[00:23:40]

and i think, if the goal of i say control anyway, if the goal of control is communicated transparently, i think, then both parties can best pull together and are much more open to communicate and give answers honestly and thereby creating added value. that is, in my opinion, my realization of what you just said.

[00:24:06]

that's what i read in the preparation for our podcast. it was about swiss companies that offer so-called spy software. and there was a study or a survey. and in the end, two different companies were working with two different approaches. one of them just said okay, we use all these tools. we measure your time. we know where you click on them, we know what you are doing, which goals are being met, etc. so really down to granularity, everything was analyzed and tracked.

[00:24:50]

in another company it was done exactly the same way, but in the end it created the transparency and communication you just mentioned Johanna and said ok, we are doing it for this reason. we are going to use these tools for this reason. that's the background. you all get access to all the data we collect so that we can look at it together afterwards. where might there be problems?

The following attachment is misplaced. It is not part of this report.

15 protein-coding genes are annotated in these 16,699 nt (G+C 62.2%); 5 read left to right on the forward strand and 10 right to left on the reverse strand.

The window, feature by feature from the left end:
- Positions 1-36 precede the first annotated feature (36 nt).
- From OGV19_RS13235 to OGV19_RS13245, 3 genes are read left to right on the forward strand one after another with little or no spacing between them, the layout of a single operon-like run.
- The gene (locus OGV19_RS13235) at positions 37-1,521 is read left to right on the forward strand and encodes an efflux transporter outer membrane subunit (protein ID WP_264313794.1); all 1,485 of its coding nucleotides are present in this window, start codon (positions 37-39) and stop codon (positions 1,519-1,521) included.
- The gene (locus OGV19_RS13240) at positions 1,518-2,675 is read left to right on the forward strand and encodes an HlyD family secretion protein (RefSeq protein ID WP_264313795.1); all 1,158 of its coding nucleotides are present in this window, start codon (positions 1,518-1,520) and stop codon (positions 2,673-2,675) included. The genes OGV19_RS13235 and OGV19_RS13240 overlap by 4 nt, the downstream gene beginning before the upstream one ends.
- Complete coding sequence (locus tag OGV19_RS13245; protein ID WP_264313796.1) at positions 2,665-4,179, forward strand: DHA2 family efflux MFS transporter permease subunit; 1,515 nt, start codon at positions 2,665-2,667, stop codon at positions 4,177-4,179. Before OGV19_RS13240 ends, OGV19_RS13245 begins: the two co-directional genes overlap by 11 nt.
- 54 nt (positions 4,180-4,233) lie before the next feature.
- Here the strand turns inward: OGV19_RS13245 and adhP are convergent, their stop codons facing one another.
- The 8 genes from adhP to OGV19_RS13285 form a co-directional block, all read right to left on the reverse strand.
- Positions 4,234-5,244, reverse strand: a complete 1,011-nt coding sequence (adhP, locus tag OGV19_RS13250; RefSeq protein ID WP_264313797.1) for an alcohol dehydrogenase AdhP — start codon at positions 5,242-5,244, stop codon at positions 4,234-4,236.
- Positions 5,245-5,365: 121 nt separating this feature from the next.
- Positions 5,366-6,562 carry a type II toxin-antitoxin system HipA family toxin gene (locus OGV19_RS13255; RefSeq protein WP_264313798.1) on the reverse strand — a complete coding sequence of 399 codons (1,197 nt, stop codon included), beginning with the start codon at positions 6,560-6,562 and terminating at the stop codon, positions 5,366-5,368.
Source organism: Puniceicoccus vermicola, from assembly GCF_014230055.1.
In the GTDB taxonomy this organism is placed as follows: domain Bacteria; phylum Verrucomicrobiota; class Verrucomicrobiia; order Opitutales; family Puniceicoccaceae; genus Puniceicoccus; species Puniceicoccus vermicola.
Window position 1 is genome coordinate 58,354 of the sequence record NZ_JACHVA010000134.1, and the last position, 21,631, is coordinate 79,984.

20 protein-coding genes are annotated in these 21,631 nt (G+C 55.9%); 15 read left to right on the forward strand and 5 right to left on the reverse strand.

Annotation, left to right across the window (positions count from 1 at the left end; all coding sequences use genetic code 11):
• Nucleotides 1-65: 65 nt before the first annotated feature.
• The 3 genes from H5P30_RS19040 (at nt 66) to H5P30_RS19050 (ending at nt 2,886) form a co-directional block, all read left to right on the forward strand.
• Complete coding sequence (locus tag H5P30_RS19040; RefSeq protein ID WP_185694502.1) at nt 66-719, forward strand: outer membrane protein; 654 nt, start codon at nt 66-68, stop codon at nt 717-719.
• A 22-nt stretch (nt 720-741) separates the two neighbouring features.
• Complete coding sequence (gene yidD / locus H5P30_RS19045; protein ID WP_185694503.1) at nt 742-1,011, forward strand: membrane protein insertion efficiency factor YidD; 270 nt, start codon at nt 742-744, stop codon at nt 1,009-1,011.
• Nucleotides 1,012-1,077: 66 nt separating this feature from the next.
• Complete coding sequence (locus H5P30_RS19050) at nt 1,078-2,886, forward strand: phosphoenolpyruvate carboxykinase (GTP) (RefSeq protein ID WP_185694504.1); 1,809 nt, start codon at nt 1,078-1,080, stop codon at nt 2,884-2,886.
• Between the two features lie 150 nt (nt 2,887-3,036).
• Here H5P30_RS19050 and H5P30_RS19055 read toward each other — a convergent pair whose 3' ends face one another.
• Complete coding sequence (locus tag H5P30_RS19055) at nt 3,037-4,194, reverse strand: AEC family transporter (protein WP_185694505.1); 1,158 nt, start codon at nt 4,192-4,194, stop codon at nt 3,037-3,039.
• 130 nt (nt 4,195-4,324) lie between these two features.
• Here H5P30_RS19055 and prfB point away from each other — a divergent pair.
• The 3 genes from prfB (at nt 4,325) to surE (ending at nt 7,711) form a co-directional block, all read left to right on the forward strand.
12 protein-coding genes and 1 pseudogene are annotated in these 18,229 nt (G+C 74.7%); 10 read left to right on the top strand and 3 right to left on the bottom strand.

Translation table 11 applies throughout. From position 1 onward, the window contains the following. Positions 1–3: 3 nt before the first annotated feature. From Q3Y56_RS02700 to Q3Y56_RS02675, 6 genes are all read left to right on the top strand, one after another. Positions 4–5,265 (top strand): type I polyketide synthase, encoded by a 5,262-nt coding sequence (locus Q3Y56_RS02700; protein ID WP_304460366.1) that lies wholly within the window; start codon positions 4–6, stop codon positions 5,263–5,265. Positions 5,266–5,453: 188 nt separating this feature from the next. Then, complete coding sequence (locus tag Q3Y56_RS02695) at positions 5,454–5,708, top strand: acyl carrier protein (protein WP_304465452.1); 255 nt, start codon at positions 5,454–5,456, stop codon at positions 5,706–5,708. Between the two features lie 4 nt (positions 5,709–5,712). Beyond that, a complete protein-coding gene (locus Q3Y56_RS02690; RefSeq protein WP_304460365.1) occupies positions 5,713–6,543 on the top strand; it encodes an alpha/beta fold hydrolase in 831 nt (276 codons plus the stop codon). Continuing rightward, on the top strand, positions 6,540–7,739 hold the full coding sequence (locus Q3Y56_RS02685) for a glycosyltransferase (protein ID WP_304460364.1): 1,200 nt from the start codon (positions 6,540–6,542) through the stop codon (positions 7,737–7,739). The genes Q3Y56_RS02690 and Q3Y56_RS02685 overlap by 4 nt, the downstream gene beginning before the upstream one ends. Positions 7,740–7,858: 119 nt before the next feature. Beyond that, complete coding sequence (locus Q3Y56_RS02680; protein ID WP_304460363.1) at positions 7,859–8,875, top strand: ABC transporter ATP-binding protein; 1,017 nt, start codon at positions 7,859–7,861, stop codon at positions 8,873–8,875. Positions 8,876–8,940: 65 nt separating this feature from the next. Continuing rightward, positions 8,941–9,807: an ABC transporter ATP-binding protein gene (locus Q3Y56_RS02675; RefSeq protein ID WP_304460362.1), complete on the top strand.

[00:25:26]

completely detached from the labor law environment, at least in germany, as an employer you are allowed to do something that is not relatively highly regulated. and may be different in switzerland. i don't know about that. the interesting question is In fact, is that for learning and is that open or is it hidden and for blame in the end. actually, going back a bit in history, the japanese, when they invented kanban at toyota, saw the error as their friend.

[00:26:15]

they said. i don't want to find out at the end of the production line where the error in my car is, but the moment someone in the production chain sees the error, i want them to pull the red line. the whole production line stops. everybody comes together, discusses why this error was possible now, improves it, and then it goes on. that means that no cars are produced that have 50 times or however many times this error.

[00:27:01]

this is, i think, a very positive culture of mistakes. however, it is not aimed at blaming anybody, at assigning blame. how do we get into the new culture is an exciting question, people who come from the old culture have a reason for doing this here. it is mostly a matter of experience and learning. where is the hen where is the egg?

[00:27:30]

It is also comfortable, it just does not adapt itself or actually it is very uncomfortable, not to adapt itself currently especially, but it invites to the dependence just to leave it and independence....